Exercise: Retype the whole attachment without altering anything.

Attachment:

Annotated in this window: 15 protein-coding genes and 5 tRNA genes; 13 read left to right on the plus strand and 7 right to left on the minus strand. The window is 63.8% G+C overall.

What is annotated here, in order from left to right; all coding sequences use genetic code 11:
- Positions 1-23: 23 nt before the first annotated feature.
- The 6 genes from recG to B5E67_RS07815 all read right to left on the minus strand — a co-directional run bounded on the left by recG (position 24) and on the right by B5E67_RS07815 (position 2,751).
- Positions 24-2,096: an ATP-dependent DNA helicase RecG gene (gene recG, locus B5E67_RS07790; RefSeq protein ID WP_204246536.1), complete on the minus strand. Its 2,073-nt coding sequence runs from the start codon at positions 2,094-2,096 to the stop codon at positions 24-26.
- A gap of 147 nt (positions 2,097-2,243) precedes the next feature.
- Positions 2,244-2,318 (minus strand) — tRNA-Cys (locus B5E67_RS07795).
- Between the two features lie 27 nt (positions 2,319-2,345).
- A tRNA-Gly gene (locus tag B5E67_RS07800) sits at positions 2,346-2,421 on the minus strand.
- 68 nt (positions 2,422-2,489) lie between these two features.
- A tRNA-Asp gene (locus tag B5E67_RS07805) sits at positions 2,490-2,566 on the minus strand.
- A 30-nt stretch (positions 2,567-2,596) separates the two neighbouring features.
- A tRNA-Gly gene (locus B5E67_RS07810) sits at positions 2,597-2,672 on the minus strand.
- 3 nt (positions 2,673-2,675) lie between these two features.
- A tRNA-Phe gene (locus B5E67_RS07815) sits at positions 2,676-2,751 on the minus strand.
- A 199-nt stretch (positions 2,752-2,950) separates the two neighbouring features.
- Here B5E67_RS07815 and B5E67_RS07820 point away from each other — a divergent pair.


Annotated in this window: 15 protein-coding genes and 5 tRNA genes; 13 read left to right on the plus strand and 7 right to left on the minus strand. The window is 63.8% G+C overall.

What is annotated here, in order from left to right; all coding sequences use genetic code 11:
- Positions 1-23: 23 nt before the first annotated feature.
- The 6 genes from recG to B5E67_RS07815 all read right to left on the minus strand — a co-directional run bounded on the left by recG (position 24) and on the right by B5E67_RS07815 (position 2,751).
- Positions 24-2,096: an ATP-dependent DNA helicase RecG gene (gene recG, locus B5E67_RS07790; RefSeq protein ID WP_204246536.1), complete on the minus strand. Its 2,073-nt coding sequence runs from the start codon at positions 2,094-2,096 to the stop codon at positions 24-26.
- A gap of 147 nt (positions 2,097-2,243) precedes the next feature.
- Positions 2,244-2,318 (minus strand) — tRNA-Cys (locus B5E67_RS07795).
- Between the two features lie 27 nt (positions 2,319-2,345).
- A tRNA-Gly gene (locus tag B5E67_RS07800) sits at positions 2,346-2,421 on the minus strand.
- 68 nt (positions 2,422-2,489) lie between these two features.
- A tRNA-Asp gene (locus tag B5E67_RS07805) sits at positions 2,490-2,566 on the minus strand.
- A 30-nt stretch (positions 2,567-2,596) separates the two neighbouring features.
- A tRNA-Gly gene (locus B5E67_RS07810) sits at positions 2,597-2,672 on the minus strand.
- 3 nt (positions 2,673-2,675) lie between these two features.
- A tRNA-Phe gene (locus B5E67_RS07815) sits at positions 2,676-2,751 on the minus strand.
- A 199-nt stretch (positions 2,752-2,950) separates the two neighbouring features.
- Here B5E67_RS07815 and B5E67_RS07820 point away from each other — a divergent pair.